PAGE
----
Tradition of Wood Carving 

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You are interested in the making of woodcarvings?


Woodcarving is a classic art form that has been perfected by the artisans of Austria, Germany, Italy, and Switzerland throughout the centuries.

The earliest indication is a report dated from the year 1111
where Rottenbuch -monks having visited the Ammer valley
brought that art of carving all kinds of house hould goods to the
"Berchtesgadener County". The carving tradition of religious subjects
is supposed to be traced back to the Ettal pilgrimages. A travel report 
of a Florentine citizen coming down from the year 1520 already
praised the elegance of the carving products of Oberammergau.
In 1563 the Ammergau carvers were awarded for their work with
an own craftsmen regulations by the abbot of Ettal.
Toy woodcarvings in South Tyrol have been traced back to as early
as 11 A.D. Since then, each passing year has produced more skilled
artisans and a progression from toys, to religious artifacts, to todayís 
decorative collectible figurines.

The treasured art of woodcarving has been lovingly passed down 
for generations by the families of these European regions, helping 
to build its current fame and success.

While the desire to fashion wood into intricate carvings has been bred into generations of woodcarvers, the skill to do so must be learned. Many of the 
artisans from Europeís woodcarving regions have attended an Art Academy. 
Four years of apprenticeship follow the formal education. It is during the apprenticeship that the artisanís own unique style emerges, resulting in the 
fascinating variety of woodcarvings available today.

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Artists and carvers breathe life into seasoned wood, keeping the lost art of woodcarving alive and respected. Over the years, carvers have learned how technology can enhance their detailed figurines. Todayís modern technology, in the hands of skilled artisans, have resulted,  finest carvings.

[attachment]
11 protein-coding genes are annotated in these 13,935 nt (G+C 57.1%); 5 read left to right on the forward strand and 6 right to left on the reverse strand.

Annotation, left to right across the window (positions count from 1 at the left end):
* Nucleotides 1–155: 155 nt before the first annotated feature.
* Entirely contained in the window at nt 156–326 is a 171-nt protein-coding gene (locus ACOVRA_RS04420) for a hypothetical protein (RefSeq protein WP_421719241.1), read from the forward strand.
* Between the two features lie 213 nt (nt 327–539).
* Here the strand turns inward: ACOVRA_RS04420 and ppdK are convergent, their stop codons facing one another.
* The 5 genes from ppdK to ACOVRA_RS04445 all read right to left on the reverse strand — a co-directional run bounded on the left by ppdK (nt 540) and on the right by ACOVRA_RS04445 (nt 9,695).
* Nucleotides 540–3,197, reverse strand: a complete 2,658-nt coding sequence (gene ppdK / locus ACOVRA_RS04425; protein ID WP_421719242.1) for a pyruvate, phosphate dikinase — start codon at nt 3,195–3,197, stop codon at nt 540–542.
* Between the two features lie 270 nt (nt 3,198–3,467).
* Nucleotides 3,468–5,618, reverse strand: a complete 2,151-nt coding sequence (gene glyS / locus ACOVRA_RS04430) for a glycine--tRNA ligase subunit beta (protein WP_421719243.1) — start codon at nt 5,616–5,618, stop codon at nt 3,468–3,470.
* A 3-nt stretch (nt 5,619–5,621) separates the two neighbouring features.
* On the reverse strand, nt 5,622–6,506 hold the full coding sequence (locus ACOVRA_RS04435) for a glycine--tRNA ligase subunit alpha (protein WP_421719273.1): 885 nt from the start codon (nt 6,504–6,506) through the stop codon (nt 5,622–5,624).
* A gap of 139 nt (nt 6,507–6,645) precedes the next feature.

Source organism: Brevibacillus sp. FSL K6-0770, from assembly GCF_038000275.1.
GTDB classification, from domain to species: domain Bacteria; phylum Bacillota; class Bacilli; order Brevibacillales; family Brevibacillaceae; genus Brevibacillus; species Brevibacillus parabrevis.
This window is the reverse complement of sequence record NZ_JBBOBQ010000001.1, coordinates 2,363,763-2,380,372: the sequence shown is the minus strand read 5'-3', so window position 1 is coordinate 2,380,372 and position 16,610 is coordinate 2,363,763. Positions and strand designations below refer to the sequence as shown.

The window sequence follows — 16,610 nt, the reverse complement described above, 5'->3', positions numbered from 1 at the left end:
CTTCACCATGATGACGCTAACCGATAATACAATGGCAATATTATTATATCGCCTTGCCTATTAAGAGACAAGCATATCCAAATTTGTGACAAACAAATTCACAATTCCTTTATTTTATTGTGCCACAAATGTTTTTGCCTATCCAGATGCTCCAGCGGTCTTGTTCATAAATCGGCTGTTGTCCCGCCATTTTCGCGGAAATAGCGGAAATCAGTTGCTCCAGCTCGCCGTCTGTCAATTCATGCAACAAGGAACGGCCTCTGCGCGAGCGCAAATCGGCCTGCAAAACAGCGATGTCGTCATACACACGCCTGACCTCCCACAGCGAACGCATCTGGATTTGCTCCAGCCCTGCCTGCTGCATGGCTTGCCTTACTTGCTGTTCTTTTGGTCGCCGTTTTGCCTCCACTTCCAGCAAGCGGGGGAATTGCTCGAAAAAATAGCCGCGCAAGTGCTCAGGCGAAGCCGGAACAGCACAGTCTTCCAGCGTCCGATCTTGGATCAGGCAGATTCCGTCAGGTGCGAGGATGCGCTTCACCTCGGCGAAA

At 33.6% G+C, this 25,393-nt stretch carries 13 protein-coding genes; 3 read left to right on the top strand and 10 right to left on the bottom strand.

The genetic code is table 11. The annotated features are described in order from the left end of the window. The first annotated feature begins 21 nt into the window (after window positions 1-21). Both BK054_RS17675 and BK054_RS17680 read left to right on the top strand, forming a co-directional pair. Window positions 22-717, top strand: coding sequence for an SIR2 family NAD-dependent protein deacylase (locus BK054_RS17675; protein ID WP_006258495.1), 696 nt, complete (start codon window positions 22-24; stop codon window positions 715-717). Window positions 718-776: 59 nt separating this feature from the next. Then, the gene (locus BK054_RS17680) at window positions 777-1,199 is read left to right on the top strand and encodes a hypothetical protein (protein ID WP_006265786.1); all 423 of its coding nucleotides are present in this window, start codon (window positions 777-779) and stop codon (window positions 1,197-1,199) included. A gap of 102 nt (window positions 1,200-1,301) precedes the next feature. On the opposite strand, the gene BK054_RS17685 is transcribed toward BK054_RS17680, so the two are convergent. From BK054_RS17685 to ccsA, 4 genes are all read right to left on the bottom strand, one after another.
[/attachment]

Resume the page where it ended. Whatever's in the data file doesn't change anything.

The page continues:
Creation of woodcarvings step by step:

1. Artists prepare designs for  woodcarvings.

2. Before carving into wood, the carver fashions a three-dimensional clay model from the artistís approved drawing. From this, he creates a carved wooden master model. After the wooden model has been perfected, the carver selects blocks of wood from which to carve identical figurines.

3. By the time the carver is ready for the wood, it has undergone a
comprehensive "qualifying" process. The first step begins with the
cutting of select maple and linden trees at least 75 years old.
Imperfect and knotted boards are discarded. Next, the wood is allowed to dry naturally for up to four years until it has a moisture content of only 8-12%. This drying process is of upmost importance as it brings out the grain of the wood and eliminates the possibility of cracking. The drying process is carefully monitored to ensure that the wood of each carving will "live" forever without suffering the effects of time and moisture.

4. The seasoned boards are cut into blocks of varying sizes. The
master carvers select from among the various woods for the piece that is perfect for their needs. Alpine maple is the wood most frequently used by carvers due to its clean, lightly veined appearance and hard unknotted texture. A carving of great size or detail, however, may be better suited to linden wood. A lathe is used to give the selected wood block a rough silhouette of the design itís to become.

 5. Each carving is hand-crafted and entirely handpainted from start to
 finish. The detail work requires a killed craftsman, much dedication, and an intricate set of hand forged tools. 

7. The perfectly carved figurines are lovingly painted.
Some  are gilded or given a natural woodís personality. Though each 
carving is fashioned after a master model, no two are exactly alike. 
Each carving takes on a distinct character as mandated by the grain and colour of the wood.

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Stand: 31. Januar 2001